Alex J. Krotulski1 | Donna M. Papsun2 | Bruno S. De Martinis1 | Amanda LA Mohr2 | Barry K. Logan1,2
1. Center for Forensic Science Research and Education at the Fredric Rieders Family Foundation, Willow Grove, PA, USA
2. NMS Labs, Horhsam, PA, USA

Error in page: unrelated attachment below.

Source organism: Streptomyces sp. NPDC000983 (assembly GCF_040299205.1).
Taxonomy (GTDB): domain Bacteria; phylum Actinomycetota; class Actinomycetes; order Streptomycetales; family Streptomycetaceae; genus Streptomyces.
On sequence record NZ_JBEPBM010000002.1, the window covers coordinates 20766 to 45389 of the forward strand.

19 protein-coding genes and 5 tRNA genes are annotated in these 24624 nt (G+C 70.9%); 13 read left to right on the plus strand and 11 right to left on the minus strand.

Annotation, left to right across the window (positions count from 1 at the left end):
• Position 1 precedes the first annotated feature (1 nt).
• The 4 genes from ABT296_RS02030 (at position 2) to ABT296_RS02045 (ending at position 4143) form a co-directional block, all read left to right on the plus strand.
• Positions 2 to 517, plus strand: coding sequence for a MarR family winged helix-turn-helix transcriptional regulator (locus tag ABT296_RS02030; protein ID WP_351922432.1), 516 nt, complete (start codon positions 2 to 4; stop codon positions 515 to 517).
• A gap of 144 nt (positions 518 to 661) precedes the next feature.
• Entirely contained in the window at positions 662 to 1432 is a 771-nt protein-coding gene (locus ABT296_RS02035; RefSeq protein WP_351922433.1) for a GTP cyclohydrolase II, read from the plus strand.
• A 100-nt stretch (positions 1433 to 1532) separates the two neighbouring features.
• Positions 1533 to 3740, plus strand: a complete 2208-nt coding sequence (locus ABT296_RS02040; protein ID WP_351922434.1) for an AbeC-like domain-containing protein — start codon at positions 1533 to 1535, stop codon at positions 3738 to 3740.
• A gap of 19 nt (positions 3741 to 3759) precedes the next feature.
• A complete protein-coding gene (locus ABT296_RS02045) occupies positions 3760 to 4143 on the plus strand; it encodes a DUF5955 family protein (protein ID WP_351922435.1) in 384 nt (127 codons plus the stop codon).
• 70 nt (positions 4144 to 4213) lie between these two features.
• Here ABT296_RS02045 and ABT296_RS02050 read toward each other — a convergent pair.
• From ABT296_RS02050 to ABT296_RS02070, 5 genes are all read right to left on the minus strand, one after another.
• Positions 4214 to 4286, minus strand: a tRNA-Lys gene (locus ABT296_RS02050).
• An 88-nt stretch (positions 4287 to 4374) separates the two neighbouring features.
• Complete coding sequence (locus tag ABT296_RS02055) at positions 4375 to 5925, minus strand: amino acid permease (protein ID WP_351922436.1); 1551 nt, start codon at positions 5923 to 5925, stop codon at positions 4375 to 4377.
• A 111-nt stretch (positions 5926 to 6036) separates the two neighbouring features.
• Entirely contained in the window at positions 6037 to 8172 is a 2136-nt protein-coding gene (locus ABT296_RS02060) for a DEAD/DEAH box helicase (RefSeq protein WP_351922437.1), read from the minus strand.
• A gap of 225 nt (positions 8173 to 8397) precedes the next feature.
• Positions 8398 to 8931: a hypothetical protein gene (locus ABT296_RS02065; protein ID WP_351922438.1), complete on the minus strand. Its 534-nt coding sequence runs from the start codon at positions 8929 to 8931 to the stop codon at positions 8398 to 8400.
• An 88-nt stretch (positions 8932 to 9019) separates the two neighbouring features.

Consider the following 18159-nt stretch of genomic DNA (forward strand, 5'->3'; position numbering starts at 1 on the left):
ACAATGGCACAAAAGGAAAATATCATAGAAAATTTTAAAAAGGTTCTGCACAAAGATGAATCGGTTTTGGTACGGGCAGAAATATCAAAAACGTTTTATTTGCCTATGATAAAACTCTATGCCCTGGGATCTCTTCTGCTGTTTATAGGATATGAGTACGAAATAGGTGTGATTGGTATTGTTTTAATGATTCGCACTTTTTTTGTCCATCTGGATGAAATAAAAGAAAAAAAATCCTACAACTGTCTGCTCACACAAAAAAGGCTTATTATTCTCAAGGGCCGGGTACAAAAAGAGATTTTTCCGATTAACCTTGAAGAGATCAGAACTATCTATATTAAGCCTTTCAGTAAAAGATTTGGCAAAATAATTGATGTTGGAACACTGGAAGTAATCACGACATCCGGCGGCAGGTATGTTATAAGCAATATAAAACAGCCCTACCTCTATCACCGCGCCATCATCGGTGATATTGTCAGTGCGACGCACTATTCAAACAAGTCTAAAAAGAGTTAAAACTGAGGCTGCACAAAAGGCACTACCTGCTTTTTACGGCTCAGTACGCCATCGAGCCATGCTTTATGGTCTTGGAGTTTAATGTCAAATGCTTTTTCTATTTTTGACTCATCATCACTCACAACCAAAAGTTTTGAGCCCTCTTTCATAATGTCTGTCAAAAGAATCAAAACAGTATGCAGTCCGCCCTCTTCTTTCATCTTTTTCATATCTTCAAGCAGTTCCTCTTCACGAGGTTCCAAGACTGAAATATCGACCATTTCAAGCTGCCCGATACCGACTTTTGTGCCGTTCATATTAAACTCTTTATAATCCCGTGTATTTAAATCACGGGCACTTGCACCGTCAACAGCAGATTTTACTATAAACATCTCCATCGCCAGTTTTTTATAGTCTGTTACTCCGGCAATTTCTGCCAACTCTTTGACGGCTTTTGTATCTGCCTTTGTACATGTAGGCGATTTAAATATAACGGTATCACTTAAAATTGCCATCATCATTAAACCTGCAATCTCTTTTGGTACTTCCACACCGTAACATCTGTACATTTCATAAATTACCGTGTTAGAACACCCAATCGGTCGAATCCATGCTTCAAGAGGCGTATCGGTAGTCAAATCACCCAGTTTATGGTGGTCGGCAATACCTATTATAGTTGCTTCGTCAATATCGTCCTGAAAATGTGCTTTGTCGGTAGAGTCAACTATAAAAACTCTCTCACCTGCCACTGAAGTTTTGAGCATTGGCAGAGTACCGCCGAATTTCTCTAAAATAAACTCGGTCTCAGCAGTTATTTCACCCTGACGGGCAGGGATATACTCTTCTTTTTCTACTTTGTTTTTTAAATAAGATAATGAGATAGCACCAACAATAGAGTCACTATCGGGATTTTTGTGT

N-ethyl pentylone (ephylone) has been identified as the most recent novel stimulant to emerge into the arena of evolving novel psychoactive substances (NPS). Due to its novelty, information regarding case reports with associated quantitative confirmations, biotransformation pathways, and identified unique metabolites will assist the scientific community in understanding the implications of the emergence and risks associated with N-ethyl pentylone use. Authentic blood specimens (n = 26) submitted as part of toxicological death investigations or drugged driving casework tested positive for N-ethyl pentylone, and were quantitatively analyzed by liquid chromatography tandem mass spectrometry (LC–MS-MS). N-ethyl pentylone concentrations ranged from 12 to 1,200 ng/mL, with mean (±standard deviation) and median concentrations of 313 (±366) and 125 ng/mL, respectively, excluding one case measured at 50,000 ng/mL. N-ethyl pentylone was often found in combination with other drugs of abuse and NPS, include a variety of novel opioids including fentanyl analogs. Oral fluid specimens (n = 5), collected from recreational drug users at a dance music festival, were quantitatively analyzed using LC–MS-MS. Concentrations ranged from 12.6 to 1,377 ng/mL. Additional analysis was performed to characterize the metabolic profile of N-ethyl pentylone using human liver microsomes (HLM), followed by confirmation of the presence of the proposed metabolites in a subset of the blood specimens and oral fluid specimens. Metabolomic analysis was performed using a liquid chromatograph quadrupole time-of-flight mass spectrometer (LC-QTOF), followed by data processing using MetabolitePilot™ software. In vivo verification of in vitro HLM-generated metabolites resulted in the confirmation of four metabolites. Reduction of the beta-ketone to an alcohol resulted in the most prominent metabolite found in the authentic specimens, and its uniqueness to N-ethyl pentylone leads to this metabolite being an appropriate biomarker to determine N-ethyl pentylone ingestion. This is the first study to report N-ethyl pentylone concentrations and to characterize the metabolic profile of N-ethyl pentylone.